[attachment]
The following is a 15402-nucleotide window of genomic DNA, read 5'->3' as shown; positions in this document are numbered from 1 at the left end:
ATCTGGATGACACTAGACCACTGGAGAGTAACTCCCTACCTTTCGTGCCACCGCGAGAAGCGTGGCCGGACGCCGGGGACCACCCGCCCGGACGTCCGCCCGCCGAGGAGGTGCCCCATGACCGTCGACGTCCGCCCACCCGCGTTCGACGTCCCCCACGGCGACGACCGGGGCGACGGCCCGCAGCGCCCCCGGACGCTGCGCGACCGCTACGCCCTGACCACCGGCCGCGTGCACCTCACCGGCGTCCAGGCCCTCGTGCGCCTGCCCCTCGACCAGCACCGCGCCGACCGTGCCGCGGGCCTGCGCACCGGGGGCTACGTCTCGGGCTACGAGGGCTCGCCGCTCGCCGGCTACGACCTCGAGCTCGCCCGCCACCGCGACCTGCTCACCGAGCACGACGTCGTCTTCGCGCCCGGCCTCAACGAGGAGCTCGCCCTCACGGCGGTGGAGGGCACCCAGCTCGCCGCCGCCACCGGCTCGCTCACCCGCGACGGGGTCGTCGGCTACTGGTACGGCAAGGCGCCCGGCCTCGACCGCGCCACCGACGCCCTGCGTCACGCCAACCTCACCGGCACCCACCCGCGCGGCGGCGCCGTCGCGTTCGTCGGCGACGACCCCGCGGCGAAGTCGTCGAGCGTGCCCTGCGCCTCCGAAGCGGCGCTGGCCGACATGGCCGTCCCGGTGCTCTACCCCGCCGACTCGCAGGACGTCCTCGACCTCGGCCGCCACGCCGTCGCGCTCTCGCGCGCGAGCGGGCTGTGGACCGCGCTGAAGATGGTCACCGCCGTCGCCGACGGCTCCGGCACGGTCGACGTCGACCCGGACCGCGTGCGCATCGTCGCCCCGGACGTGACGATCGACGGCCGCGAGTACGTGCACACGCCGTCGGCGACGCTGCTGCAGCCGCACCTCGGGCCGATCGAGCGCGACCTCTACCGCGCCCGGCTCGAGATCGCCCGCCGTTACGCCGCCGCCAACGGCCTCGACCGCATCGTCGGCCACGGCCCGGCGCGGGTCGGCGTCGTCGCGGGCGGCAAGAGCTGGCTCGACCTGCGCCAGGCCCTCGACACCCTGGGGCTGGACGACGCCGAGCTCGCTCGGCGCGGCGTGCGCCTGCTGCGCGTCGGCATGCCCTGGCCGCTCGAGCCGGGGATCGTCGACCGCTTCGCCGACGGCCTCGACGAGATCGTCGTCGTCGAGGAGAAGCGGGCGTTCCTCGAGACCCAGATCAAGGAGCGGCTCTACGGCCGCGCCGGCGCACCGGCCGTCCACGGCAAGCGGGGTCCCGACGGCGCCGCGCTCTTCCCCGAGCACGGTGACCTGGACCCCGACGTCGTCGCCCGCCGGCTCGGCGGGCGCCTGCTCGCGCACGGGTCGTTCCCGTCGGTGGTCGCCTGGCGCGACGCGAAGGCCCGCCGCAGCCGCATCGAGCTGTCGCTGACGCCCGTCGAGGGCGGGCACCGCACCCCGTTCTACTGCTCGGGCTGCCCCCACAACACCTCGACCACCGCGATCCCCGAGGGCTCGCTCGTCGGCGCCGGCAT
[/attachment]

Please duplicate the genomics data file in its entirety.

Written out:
The following is a 15402-nucleotide window of genomic DNA, read 5'->3' as shown; positions in this document are numbered from 1 at the left end:
ATCTGGATGACACTAGACCACTGGAGAGTAACTCCCTACCTTTCGTGCCACCGCGAGAAGCGTGGCCGGACGCCGGGGACCACCCGCCCGGACGTCCGCCCGCCGAGGAGGTGCCCCATGACCGTCGACGTCCGCCCACCCGCGTTCGACGTCCCCCACGGCGACGACCGGGGCGACGGCCCGCAGCGCCCCCGGACGCTGCGCGACCGCTACGCCCTGACCACCGGCCGCGTGCACCTCACCGGCGTCCAGGCCCTCGTGCGCCTGCCCCTCGACCAGCACCGCGCCGACCGTGCCGCGGGCCTGCGCACCGGGGGCTACGTCTCGGGCTACGAGGGCTCGCCGCTCGCCGGCTACGACCTCGAGCTCGCCCGCCACCGCGACCTGCTCACCGAGCACGACGTCGTCTTCGCGCCCGGCCTCAACGAGGAGCTCGCCCTCACGGCGGTGGAGGGCACCCAGCTCGCCGCCGCCACCGGCTCGCTCACCCGCGACGGGGTCGTCGGCTACTGGTACGGCAAGGCGCCCGGCCTCGACCGCGCCACCGACGCCCTGCGTCACGCCAACCTCACCGGCACCCACCCGCGCGGCGGCGCCGTCGCGTTCGTCGGCGACGACCCCGCGGCGAAGTCGTCGAGCGTGCCCTGCGCCTCCGAAGCGGCGCTGGCCGACATGGCCGTCCCGGTGCTCTACCCCGCCGACTCGCAGGACGTCCTCGACCTCGGCCGCCACGCCGTCGCGCTCTCGCGCGCGAGCGGGCTGTGGACCGCGCTGAAGATGGTCACCGCCGTCGCCGACGGCTCCGGCACGGTCGACGTCGACCCGGACCGCGTGCGCATCGTCGCCCCGGACGTGACGATCGACGGCCGCGAGTACGTGCACACGCCGTCGGCGACGCTGCTGCAGCCGCACCTCGGGCCGATCGAGCGCGACCTCTACCGCGCCCGGCTCGAGATCGCCCGCCGTTACGCCGCCGCCAACGGCCTCGACCGCATCGTCGGCCACGGCCCGGCGCGGGTCGGCGTCGTCGCGGGCGGCAAGAGCTGGCTCGACCTGCGCCAGGCCCTCGACACCCTGGGGCTGGACGACGCCGAGCTCGCTCGGCGCGGCGTGCGCCTGCTGCGCGTCGGCATGCCCTGGCCGCTCGAGCCGGGGATCGTCGACCGCTTCGCCGACGGCCTCGACGAGATCGTCGTCGTCGAGGAGAAGCGGGCGTTCCTCGAGACCCAGATCAAGGAGCGGCTCTACGGCCGCGCCGGCGCACCGGCCGTCCACGGCAAGCGGGGTCCCGACGGCGCCGCGCTCTTCCCCGAGCACGGTGACCTGGACCCCGACGTCGTCGCCCGCCGGCTCGGCGGGCGCCTGCTCGCGCACGGGTCGTTCCCGTCGGTGGTCGCCTGGCGCGACGCGAAGGCCCGCCGCAGCCGCATCGAGCTGTCGCTGACGCCCGTCGAGGGCGGGCACCGCACCCCGTTCTACTGCTCGGGCTGCCCCCACAACACCTCGACCACCGCGATCCCCGAGGGCTCGCTCGTCGGCGCCGGCAT